The quiff held its ground in the 80s as a stylish choice. This hairstyle showcased longer hair atop the head, artfully styled upwards, resembling a voluminous, modern pompadour.

How to Get the Look: Start by applying a volumizing product to damp hair, then blow-dry while lifting the roots with a brush. Use another brush to sweep your hair upwards and backward, securing the gravity-defying look with a finishing spray.

Look no further than icons like George Michael and Huey Lewis for quiff inspiration.

Pompadour

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Actor Antonio Banderas rocked a trendy pompadour in 1988’s Baton Rouge. Photo: IMAGO / Album

In the 80s, the pompadour reflected its rock-and-roll roots while adding a touch of sophistication. This hairstyle featured voluminous top hair, smoothly transitioning into slicked-back sides, often styled into a defining wave at the front.

How to Get the Look: Grow the hair on top to a significant length while keeping the sides short. Use a high-hold styling product and comb it through, elevating the front for that signature lift.

Look at Antonio Banderas for some 80s pompadour motivation.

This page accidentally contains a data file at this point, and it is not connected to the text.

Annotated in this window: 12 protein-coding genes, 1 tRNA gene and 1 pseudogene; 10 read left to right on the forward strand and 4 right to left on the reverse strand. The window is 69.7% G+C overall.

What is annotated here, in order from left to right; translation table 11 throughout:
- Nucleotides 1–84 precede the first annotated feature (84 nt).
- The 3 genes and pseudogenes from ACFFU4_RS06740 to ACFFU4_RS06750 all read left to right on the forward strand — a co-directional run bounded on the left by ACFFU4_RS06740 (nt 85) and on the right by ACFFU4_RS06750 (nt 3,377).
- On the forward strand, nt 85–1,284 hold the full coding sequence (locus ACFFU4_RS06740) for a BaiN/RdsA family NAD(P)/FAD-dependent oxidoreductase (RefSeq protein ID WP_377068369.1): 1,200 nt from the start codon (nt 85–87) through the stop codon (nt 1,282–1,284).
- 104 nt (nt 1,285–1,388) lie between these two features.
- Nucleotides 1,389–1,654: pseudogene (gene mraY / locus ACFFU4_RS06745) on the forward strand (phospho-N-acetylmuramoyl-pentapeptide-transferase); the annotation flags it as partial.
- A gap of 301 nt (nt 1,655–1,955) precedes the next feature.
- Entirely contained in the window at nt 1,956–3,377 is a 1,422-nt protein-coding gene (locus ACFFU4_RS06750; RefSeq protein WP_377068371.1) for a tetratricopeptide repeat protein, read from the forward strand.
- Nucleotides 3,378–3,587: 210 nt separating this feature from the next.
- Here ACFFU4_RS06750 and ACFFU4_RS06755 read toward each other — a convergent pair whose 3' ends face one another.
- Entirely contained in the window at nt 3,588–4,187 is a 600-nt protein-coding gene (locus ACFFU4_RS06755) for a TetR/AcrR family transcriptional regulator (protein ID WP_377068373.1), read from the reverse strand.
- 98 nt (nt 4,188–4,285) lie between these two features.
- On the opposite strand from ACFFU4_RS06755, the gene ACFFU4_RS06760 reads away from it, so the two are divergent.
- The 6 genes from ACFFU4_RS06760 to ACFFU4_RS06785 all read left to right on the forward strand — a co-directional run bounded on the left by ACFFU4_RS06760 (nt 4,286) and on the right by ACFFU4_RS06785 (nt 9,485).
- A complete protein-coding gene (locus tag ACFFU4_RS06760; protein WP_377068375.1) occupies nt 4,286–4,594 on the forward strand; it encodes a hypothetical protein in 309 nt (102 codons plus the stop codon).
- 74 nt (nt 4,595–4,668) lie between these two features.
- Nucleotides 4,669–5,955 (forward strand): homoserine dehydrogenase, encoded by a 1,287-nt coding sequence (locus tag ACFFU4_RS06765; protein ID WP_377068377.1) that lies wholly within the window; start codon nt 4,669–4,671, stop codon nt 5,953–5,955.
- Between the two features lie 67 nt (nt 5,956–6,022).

Slicked-Back Style

Michael Douglas Slicked Back Hair 1987 Wall StreetPin
Michael Douglas slicked his hair back for his iconic portrayal of Gordon Gekko in 1987’s Wall Street. Photo: IMAGO / United Archives

The slicked-back hairstyle epitomizes 80s suave, making men look effortlessly polished. It created an aura of refinement, almost cinematic in its smoothness.

How to Get the Look: Start with damp hair and apply a liberal amount of pomade or gel. Employ a fine-toothed comb to draw your hair back, ensuring the finish is sleek without a strand out of place.

If 80s chic is your vibe, consider emulating the timeless styles of Patrick Bateman in American Psycho or Gordon Gekko from Wall Street.

Hair in the Workplace

The 1980s challenged traditional norms, even in the corporate environment. Gone were the days when short back-and-sides were the only acceptable office look.